Describe the contributions to geometry made by these mathematicians:
Euclid, Archimedes, Mobius, and Pythagoras.
made many contributions to mathematics, many of which are still used
today. For example, Euclid constructed a deductive system of Geometry,
created of many theorems, some of which are still used as important
aspects of modern mathematics. His most famous contribution, however,
originated from his writings--the best known are his expositions, "The
Elements." His writings are made mostly of the discoveries of earlier
mathematicians, such as Hippocrates, Pythagoras, Thales, and Euxodus.
His works began with definitions, "common notions," and axioms
(postulates), followed by the proofs, basing each proof on the information
made his largest contributions to mathematics in the form of geometry.
One of his most famous works is "Measurement of the Circle."
In this, he determined the exact value of pi of being between 3 10/71
and 3 1/7. To determine this he circumscribed and inscribed a circle
with regular polygons having 96 sides. This, however, did require the
proof of 2 fundamental relations of the perimeters and areas of the
inscribed and circumscribed regular polygons. He also proved that the
volume of a sphere is 2/3 the volume of a cylinder that is circumscribed
about the sphere. He also described how to trisect an angle using his
spiral. First, construct circles of radii with a constant successive
difference. These circles should cut the spiral at equal angles. In
order to trisect a particular angle, trisect a radial line segment that
corresponds to the value of the radii at the intersection of the spiral
and the lines that create the angle (with the vertex at the origin).
Finally, construct circles at the trisection points, centering them
about the origin.
Ferdinand Mobius published almost all of his work in Crelle's Journal,
the very first journal fully devoted to publishing mathematical finds.
In 1827, Mobius's work Der barycentrische Calcul, on analytical
geometry, was a classic of his, including many of his results on projective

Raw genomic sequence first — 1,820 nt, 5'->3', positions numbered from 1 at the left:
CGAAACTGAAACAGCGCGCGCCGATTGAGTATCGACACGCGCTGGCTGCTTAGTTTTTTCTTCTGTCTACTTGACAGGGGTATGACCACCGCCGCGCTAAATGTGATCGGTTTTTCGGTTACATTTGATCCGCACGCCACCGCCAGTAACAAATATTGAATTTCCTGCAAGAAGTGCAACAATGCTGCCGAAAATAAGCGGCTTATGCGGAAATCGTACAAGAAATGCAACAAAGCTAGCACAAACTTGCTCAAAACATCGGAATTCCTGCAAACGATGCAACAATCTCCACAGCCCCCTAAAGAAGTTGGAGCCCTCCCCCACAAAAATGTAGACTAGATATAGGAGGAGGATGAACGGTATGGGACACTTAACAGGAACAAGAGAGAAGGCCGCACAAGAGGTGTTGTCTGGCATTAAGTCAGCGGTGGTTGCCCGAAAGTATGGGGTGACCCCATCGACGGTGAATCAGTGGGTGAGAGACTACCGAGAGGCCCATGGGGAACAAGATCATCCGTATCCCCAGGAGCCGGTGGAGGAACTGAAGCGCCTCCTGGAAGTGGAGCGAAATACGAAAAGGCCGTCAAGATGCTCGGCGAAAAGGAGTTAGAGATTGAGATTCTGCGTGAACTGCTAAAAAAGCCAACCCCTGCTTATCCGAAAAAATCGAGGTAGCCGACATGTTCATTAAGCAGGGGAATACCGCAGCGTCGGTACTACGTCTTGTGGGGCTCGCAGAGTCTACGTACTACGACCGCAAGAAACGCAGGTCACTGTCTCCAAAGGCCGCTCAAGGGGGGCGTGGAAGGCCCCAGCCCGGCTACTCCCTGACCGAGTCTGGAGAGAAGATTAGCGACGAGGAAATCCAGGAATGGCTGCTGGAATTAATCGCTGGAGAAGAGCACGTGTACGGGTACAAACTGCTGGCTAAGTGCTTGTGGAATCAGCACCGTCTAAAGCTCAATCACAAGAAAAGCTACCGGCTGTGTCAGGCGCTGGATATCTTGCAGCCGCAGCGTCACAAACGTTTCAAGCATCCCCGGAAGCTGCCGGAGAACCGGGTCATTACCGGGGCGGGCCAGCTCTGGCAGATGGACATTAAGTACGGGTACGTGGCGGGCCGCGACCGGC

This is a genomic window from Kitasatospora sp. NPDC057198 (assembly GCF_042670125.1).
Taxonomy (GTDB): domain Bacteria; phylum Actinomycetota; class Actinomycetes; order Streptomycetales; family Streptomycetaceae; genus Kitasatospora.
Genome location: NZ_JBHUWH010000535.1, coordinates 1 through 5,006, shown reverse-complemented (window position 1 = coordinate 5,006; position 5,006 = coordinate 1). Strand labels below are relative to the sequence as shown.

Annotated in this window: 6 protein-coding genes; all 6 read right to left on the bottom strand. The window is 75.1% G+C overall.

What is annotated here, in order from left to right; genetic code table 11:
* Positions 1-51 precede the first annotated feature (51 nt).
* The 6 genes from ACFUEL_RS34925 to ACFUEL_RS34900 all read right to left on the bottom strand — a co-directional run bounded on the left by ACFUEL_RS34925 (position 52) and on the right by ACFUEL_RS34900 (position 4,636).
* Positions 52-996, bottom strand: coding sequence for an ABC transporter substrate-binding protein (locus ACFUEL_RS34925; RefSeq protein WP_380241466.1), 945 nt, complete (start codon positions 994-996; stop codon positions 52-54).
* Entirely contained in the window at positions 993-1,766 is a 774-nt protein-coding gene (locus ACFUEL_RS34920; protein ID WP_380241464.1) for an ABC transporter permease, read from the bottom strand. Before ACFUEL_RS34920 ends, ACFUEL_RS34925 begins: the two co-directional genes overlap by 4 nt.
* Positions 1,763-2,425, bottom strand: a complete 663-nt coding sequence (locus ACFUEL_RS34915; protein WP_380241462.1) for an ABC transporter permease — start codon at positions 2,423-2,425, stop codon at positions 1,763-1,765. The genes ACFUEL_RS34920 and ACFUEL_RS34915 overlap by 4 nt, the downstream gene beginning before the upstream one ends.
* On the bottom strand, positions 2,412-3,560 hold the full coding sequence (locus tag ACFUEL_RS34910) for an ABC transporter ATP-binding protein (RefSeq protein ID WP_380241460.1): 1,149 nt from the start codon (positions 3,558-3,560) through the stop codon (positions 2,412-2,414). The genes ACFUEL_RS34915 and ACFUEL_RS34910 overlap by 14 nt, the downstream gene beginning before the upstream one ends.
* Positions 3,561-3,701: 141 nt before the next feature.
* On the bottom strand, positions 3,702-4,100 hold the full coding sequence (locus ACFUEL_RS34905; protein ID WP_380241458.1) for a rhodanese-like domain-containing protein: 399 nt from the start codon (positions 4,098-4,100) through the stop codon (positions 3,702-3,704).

and affine geometry. In this work, he introduces homogeneous coordinates
and discusses geometric transformations, particularly projective transformations.
He also introduced a configuration called the Mobius net, playing an
important role in the development of projective geometry. Another of
his introductions is the Mobius inversion formula, introduced in the
paper Über eine besondere Art von Umkehrung der Reihen, in
1831. He also is recognized, yet not the founder, of the Mobius strip.
(Listing was the first to discover and describe this object.) One last
thing that I am going to mention is Mobius's publication of the geometric
treatment of statics, which led to the study of systems of lines in
space. Mobius, however, made many other contributions to the study of
is considered an important contributor to the foundation of Greek geometry.
One of Pythagoras's most famous discoveries is the Pythagorean Theorem,
which is used to determine the sides of a right triangle (a^2 + b^2
= c^2). Pythagoras developed many theorems and proved them all, with
the help of his followers, known as the Pythagoreans. He is also said
to be the founder of the existence of irrational numbers. Pythagoras
is also credited with the discovery of the fifth regular solid (polyhedron),
the dodecahedron. A regular polyhedron is "a polyhedron that can
be inscribed in or circumscribed about a sphere." This discovery
required the discovery and proof of the regular pentagon. (The Pythagoreans
are credited with the discovery of the fifth regular polyhedron due
to this simple fact.) One final contribution that I will mention is
the use of geometric algebra. Geometric algebra was created by applying
areas to different equations. Geometric algebra was used to solve quadratic
equations as modern algebra is used today. However, its complex nature
prevented it from being utilized to solve more complicated polynomials.
and picture of Euclid were found at http://members.tripod.com/Turkler/euclid.html
and picture of Archimedes were found at http://www.math.tamu.edu/~don.allen/history/archimed/archimed.html
and picture of Mobius were found at
on Pythagoras was found at http://www.perseus.tufts.edu/GreekScience/Students/Mike/geometry.html
of Pythagoras was found at